Filling both the main and front gallery spaces at HCCC, the exhibition will include a wide variety of artworks and installations, with a particularly strong showing of work created from fiber, metal, and mixed media.

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Posted June 16, 2022 in Press Releases

(HOUSTON,TX) June 16, 2022 – This summer, Houston Center for Contemporary Craft (HCCC) is pleased to present In Residence: 15th Edition, an exhibition celebrating the Artist Residency Program, which has supported artists working in the field of craft for more than two decades. The show features work in clay, metal, and fiber by 2021-2022 resident artists, Joan Clare Brown, Kelly Dzioba, Priscilla Dobler Dzul, Jihye Han, Chenlu Hou, Carl Johnson, Naomi Peterson, Kerianne Quick, Nash Quinn, and Stephanie J. Woods.

The Artist Residency Program at HCCC gives resident artists a space for creative exploration, exchange, and collaboration with other artists, arts professionals, and the public. HCCC Curatorial Fellow Cydney Elaine Pickens notes, “What separates In Residence: 15th Edition from its predecessors is the collaboration among residents. While some of these artists had the opportunity to create collaboratively in person, others were in conversation about how their practices may align or differ, and each was uniquely impacted by their residency here in Houston.”

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HCCC included in AARP’s “Guide to Exploring Houston’s Cool, Walkable Museum District”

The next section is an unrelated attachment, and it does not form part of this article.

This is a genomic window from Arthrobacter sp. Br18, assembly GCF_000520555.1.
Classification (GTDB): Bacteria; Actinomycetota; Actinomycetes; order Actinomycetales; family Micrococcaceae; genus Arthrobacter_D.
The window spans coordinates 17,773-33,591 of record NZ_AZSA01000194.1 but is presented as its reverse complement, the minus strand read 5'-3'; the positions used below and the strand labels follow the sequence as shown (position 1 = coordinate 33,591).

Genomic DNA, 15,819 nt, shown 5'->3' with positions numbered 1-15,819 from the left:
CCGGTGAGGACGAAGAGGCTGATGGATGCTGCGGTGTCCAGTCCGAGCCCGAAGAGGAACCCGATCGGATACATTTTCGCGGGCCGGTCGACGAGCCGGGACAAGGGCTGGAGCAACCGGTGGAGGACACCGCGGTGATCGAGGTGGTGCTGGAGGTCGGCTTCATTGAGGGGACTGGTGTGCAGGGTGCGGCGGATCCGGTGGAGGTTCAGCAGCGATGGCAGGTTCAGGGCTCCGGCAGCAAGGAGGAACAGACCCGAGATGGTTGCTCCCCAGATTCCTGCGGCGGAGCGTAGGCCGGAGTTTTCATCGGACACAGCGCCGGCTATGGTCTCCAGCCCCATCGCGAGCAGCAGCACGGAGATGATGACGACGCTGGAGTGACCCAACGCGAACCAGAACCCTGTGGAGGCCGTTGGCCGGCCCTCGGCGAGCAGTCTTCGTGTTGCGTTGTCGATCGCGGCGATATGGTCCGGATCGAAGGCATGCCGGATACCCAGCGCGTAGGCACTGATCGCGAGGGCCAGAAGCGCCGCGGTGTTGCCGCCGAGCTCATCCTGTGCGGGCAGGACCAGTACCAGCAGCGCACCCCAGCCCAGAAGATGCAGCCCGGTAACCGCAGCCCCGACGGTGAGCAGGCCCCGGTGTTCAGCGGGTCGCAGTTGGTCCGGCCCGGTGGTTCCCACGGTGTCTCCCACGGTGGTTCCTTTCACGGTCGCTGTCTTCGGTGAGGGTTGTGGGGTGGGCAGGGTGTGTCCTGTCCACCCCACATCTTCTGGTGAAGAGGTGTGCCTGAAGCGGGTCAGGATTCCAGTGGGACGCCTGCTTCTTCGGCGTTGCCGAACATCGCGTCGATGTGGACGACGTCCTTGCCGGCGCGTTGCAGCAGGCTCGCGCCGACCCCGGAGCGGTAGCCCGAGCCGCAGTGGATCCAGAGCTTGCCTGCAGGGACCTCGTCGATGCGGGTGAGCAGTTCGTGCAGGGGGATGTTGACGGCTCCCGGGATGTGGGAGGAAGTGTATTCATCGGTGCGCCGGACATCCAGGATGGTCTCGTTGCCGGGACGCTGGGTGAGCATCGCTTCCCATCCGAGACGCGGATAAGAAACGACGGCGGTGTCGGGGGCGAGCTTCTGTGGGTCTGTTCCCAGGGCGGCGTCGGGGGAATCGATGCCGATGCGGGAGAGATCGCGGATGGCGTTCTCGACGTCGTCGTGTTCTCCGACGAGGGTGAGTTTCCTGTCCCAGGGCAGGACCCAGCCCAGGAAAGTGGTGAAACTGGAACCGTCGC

AARPPosted June 15, 2022 in In The News

By Becca Hensley

While mourning the death of my grandmother recently, I made my first visit to the Rothko Chapel in Houston. The octagonal, minimalistic sanctum, anchored by a reflective pool, looked nothing like a conventional house of worship, yet it drew me in immediately. Something healing flowed out.

In 1964, art collectors John and Dominique de Menil commissioned abstract expressionist Mark Rothko to design this ecumenical structure. Completed in 1971, a year after Rothko’s suicide, the chapel showcases 14 of this master’s paintings, each featuring a series of mysteriously dark, subtle hues: grays, purples, even greens. They took me inside myself in a grounding way — centering me on that first visit, as well as on subsequent ones.


Houston reigns as an arts and curiosities mecca, as evidenced by its prized Museum District, home to not only this chapel but 18 other institutions grouped into four walkable zones about 4 miles south of downtown. Displaying objects as varied as the largest emerald crystal found in North America, Byzantine icons and Jackson Pollock paintings, the district offers something for every mood. There’s even a 55-acre zoological park.

You can’t experience the entire district in one trip, but here’s a doable plan for a three-day museumfest.